NATE LOUIS: Kendrick Lamar was the first person to turn 25 and decide it was time for jazz. 2016’s untitled unmastered is left-of-center, in the best way — unexpected and sprawling, yet keen enough to remain tied to the source material. Recorded between 2013 and 2014’sTPAB sessions, these “untitled” (just numbered and dated) and “unfinished” (unmastered) cuts were arranged into an eight-track, 35-minute surprise project.
Even when Kendrick flexes his earned artistic freedom on demos as raw as these, the songs still work to further his career’s broader explorations. From Section.80’s prophesying to GKMC’s storytelling mastery to the politically charged TPAB and DAMN’.’s intimate departure, his albums are a continuous build; untitled unmastered managed to stay faithful to that arc.
My personal favorite is “untitled 6 | 06.30.2014.” The raps are stream-of-consciousness, something Lamar does with an iconoclastic, spiritual awakening, an army’s worth of writer’s camp hands could only clasp together to pray for.
That full-proof belief in self, as part of a greater mission, is inspiring. It worked for Kendrick, too, as the surprise compilation debuted at No. 1 on the Billboard Hot 200 — and not long after, he was tapped to curate and produce what would become an impressive soundtrack for Marvel’s history-making Black Panther. All the more reason why untitled unmastered was a refreshing, revelatory win for a prolific rapper who’s never really sought out such gaudy victories.
JOHNATHAN TILLMAN: GKMC is the modern Illmatic. Like Nas 30 years ago, it’s the coming-of-age story we’re glad Kendrick made it out of to give us the music he gives us. DAMN. is that artistry we would have been denied if the stories of GKMC went another way, but TPAB is his best and most essential work.
RANDALL WILLIAMS: The everlasting debate as to which Kendrick Lamar album is the premier project ends here. It is good kid, m.A.A.d city.
No hip-hop album has managed to find the mountaintop that good kid reached upon dropping in October 2012. GKMC is the create-a-player you constructed in the NCAA Football video games back in the day. Highlight reel explosiveness takes over in “Backseat Freestyle” and “M.A.A.D City,” two records liable to turn insulated introverts into moshpit maniacs. Technical precision is on full display with “The Art of Peer Pressure” and “Sing About Me, I’m Dying of Thirst.” And if a fan is looking for swagger, Kendrick high-steps on “Bitch, Don’t Kill My Vibe,” “Money Trees,” and “Poetic Justice” (with an assist from Drake).
At the beginning or tail end of each song is a skit that perfectly bridges together each cut on the project — a narrative throughline alluded to in a simple but telling detail scrawled on the album artwork: “a short film by Kendrick Lamar.” But even if his album was quite literally a short film, an Oscar still wouldn’t do justice to it.
That should end today’s debate.
Don’t get me wrong, To Pimp a Butterfly cuts a stark contrast to everything else Kendrick has released. I still think it’s phenomenal, but I don’t find myself revisiting it. DAMN., on the other hand, still resides healthily in my playlists. The records are incredible; I would say K.Dot shot 13-14 from the field on DAMN., with “GOD.” being the only iffy track for me. But where GKMC is a short film, DAMN. feels more like a trailer that leaves you exhilarated but not quite clear on exactly what happened (or why Kendrick was killed).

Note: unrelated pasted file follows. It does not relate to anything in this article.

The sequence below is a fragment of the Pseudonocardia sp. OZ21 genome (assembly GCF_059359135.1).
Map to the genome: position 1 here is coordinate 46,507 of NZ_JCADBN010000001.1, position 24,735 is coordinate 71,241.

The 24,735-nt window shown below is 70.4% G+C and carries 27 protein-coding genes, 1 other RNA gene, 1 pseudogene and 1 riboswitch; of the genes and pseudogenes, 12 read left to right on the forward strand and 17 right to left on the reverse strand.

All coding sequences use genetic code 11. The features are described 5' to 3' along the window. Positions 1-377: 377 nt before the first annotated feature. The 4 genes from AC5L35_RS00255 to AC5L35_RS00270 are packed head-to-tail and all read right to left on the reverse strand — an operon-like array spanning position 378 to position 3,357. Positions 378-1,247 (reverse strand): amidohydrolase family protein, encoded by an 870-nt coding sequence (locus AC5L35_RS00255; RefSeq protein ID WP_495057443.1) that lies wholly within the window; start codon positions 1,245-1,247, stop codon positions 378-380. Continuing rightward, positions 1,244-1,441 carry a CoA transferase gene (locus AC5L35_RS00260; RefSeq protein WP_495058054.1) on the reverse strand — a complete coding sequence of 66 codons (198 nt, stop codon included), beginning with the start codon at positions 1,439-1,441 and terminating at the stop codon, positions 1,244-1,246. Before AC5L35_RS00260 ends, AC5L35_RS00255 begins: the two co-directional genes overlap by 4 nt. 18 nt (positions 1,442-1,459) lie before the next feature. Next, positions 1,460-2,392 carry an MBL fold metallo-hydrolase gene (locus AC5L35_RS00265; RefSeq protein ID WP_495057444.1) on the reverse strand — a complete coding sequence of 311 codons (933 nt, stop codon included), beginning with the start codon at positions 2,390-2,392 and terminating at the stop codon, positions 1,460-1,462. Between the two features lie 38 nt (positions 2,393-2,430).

At this point, I’m comparing Lamborghinis to Ferraris. Still, the details are important. Why? Because I just proved to you and the rest of the world why GKMC reigns supreme.
SAM DUNN: A dish like To Pimp a Butterfly calls for fine china and Waterford crystal and silverware that’s actually silver. These are not the place settings you sit down to every evening; you’re busting them out for a fancy dinner party that you know is gonna have truffle oil in the equation. It’s a bespoke backpacker’s banquet with a dusting of fleur de sel from the hidden compartment in the rear of Flying Lotus and Thundercat’s jazzman spice rack.
A snack like “King Kunta” treats just about any appetite, but “Alright” requires more chewing — and regarding the revolutionary “The Blacker the Berry” and “These Walls,” well, sometimes, an unforgettable dish is still too rich to eat every night. This is why we need good kid, whose “short film” storytelling conceit gives it a groundedness that’s downright plug-and-play. This isn’t fine dining — it’s In-N-Out. Its grandiosity springs from its sheer comprehensibility.
If you’ve got money trees, cool. But truffle oil is not at all required to tease out the nuance of GKMC‘s flavor profile.
IAN STONEBROOK: The best Kendrick Lamar album is all of them, but my favorite is Section.80. “F*ck Your Ethnicity” could drop as the first track and lead single in 2022 and it’d be just as strong today — and sadly, just as topical. Honestly, I think I like this song more than I like the album, but it’s such a tone-setter for the entire project. It’s upbeat and direct without being poppy or preachy.
Compared to GKMC, TPAB, and DAMN., it’s got many more skips, but I still think I like the highs more. “Ronald Reagan Era,” “HiiiPower,” “Rigamortus,” “Blow My High,” and “Poe Man’s Dreams” appeal to every strand of rap fandom, and not a single one is a reach. Is it as deep or decadent as his later work? No, but I’ll sacrifice that for lessons with a lighter touch.
With Section.80, K.Dot arrived with the backing of TDE and the help of RZA, J. Cole, and GLC. I’m here for evolution, and Kendrick’s done it with more depth and sonic range than any peer to his point. Still, “I gotta get down with God cuz I’ve got my sins up” is as relatable, rational, and warming as any bar I’ve heard. There’s influence of 2Pac, Outkast, and rap-on-steroids Lil Wayne all over the album without Kendrick ever sounding like a carbon copy.
As we’ve come to find out, it’s because he’s not.